Mongolia’s livestock losses top half a million in devastating ‘dzud’

Mongolia’s livestock losses top half a million in devastating ‘dzud’
This winter's dzud — a phenomenon unique to Mongolia — has caused a crisis in the animal husbandry sector. / IBolat on Unsplash
By bne IntelliNews February 15, 2024

The Mongolian government has put the state on a high level of preparedness for disaster protection at the national level, as decided at a meeting on February 14. 

The decision was made based on the extreme cold winter, known as a dzud — a phenomenon unique to Mongolia — which has caused a crisis in the animal husbandry sector.

There have been high numbers of animal deaths in the Sukhbaatar, Khentii, Dornogovi, Arkhangai and Dornod provinces in particular. As of February 10, 508,039 heads of livestock had died in the country, a government statement said. 

Prime Minister L. Oyun-Erdene ordered all necessary measures to be taken to overcome the problems in the livestock sector at the meeting on February 14. 

Orders were also given to evacuate households that may be affected by flash floods. clear snow-covered roads and passes, and to help herdsmen. 

The Mongolian authorities are working with international organisations and foreign donors to include herders in early detection and diagnosis, carry out surveys of herders who have lost their source of livelihood and have no livestock, and include them in livestock, social security and welfare projects and programme.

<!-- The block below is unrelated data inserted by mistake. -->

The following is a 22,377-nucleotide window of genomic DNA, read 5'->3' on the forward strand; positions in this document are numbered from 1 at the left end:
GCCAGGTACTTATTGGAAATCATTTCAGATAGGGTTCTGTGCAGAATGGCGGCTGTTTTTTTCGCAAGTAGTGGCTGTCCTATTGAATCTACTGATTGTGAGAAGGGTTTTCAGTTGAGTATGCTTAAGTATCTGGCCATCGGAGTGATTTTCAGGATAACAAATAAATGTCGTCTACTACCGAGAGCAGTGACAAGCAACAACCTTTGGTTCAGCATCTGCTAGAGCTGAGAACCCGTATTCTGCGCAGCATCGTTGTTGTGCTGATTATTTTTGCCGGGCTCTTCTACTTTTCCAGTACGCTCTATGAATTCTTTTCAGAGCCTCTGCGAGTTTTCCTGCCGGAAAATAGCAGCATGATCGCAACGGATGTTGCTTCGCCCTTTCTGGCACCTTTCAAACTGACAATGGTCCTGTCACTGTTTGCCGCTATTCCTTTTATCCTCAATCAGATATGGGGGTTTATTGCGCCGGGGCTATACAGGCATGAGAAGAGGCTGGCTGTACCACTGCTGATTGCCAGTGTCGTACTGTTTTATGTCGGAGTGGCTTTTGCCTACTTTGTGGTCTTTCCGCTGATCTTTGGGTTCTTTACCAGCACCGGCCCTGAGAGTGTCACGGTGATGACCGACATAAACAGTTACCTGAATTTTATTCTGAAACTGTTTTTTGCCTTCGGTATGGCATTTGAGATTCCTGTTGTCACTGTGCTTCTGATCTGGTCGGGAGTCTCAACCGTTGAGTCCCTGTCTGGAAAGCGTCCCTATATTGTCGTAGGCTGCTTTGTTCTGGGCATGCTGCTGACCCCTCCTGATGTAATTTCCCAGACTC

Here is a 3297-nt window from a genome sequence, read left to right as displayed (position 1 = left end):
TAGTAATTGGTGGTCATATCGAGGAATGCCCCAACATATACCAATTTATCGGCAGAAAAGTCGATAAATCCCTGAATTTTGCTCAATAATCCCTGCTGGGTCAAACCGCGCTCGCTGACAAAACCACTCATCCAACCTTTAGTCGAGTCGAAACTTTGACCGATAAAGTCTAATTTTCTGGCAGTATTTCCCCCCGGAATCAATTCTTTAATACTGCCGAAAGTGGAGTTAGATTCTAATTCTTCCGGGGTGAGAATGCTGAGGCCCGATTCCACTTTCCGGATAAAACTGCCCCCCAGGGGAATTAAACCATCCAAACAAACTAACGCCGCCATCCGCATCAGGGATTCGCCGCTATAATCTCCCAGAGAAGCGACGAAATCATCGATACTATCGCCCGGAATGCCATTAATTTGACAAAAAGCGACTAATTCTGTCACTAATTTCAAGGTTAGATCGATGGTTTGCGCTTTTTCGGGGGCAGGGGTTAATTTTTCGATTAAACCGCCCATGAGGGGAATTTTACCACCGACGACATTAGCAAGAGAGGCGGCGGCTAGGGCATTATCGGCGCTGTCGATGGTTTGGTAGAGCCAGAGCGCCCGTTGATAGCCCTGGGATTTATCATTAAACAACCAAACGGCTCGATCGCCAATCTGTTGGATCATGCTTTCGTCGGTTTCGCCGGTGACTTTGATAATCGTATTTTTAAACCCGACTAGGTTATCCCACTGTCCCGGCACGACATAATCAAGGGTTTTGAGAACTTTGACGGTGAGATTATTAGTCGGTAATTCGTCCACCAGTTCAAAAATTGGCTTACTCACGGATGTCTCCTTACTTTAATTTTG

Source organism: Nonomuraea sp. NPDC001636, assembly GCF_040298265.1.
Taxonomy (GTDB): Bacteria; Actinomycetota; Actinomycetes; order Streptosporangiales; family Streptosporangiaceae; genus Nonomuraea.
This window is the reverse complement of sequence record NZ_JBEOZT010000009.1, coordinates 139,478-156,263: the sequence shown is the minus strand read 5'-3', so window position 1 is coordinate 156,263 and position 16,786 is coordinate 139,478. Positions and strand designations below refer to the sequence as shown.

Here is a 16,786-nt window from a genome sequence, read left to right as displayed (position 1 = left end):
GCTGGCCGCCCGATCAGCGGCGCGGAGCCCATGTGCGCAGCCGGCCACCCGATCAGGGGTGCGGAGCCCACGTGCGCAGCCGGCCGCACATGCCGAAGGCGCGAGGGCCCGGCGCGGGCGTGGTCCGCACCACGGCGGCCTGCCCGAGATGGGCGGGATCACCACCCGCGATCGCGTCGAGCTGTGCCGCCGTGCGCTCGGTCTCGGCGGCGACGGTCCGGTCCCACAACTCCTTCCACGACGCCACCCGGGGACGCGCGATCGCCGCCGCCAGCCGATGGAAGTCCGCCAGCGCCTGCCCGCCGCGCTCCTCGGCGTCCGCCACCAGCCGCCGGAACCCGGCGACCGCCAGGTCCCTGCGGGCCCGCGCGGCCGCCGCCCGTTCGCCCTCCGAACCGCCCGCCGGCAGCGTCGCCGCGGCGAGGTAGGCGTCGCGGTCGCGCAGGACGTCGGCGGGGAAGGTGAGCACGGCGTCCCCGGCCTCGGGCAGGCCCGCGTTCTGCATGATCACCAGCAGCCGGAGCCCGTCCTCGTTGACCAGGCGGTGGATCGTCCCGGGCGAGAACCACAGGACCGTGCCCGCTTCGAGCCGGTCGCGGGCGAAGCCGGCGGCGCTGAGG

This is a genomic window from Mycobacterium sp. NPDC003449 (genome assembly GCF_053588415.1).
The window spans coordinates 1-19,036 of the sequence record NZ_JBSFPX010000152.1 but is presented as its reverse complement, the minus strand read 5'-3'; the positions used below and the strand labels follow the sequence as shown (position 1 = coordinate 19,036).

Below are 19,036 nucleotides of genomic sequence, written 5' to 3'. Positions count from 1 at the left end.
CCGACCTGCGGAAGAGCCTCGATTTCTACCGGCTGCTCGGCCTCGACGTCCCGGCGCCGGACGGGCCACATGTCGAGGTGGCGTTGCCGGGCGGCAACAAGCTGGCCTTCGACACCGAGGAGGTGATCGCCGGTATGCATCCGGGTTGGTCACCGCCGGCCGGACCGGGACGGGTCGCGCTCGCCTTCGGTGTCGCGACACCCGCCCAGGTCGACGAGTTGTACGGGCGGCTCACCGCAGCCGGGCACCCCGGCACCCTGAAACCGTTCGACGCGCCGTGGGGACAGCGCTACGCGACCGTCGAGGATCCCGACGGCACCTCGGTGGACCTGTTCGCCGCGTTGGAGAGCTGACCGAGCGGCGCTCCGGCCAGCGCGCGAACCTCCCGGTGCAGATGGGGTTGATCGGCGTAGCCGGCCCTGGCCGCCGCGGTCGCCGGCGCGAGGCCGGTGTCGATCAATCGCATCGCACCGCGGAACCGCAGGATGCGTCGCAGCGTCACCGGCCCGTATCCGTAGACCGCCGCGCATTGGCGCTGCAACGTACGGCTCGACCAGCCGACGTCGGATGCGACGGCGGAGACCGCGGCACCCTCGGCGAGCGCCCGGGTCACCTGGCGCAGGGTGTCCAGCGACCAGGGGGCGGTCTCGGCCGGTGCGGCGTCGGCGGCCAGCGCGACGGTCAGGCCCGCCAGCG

According to the Information Institute of Water, Climate and Environment Research, as of February 10, more than 80% of the country was under snow. 

Earlier in February, the International Federation of Red Cross And Red Crescent Societies (IFRC) said the dzud had affected 245,005 families across the country. 

Many herders, it added, had to resort to the migratory Otor Movement as their main coping mechanism. The Otor Movement is a nomadic practice of domestic herders migrating to seek pasture. It occurs throughout the country, but this year it is affecting many more families, including those who were not prepared for it.

The report also noted several other factors that have been contributing to humanitarian impacts for herder households this year.

A concurrent fuel shortage between early November and December across the country hindered herders from transportation for hay and fodder supply, which did not happen in previous years, it said.

The report also pointed to how, as of December, inflation was a high 8.6% in Mongolia, with a 14.4% increase in prices for food products, soft drinks, and mineral water, a 5.5% increase in housing services, water, electricity, gas, and other fuels, and a 7.6% increase in medicines and medical services. Inflation has particularly reduced the buying power of herder households, as their main asset is livestock. The cost of hay and fodder has been surging as a result of both inflation and availability, as well as fuel price increases.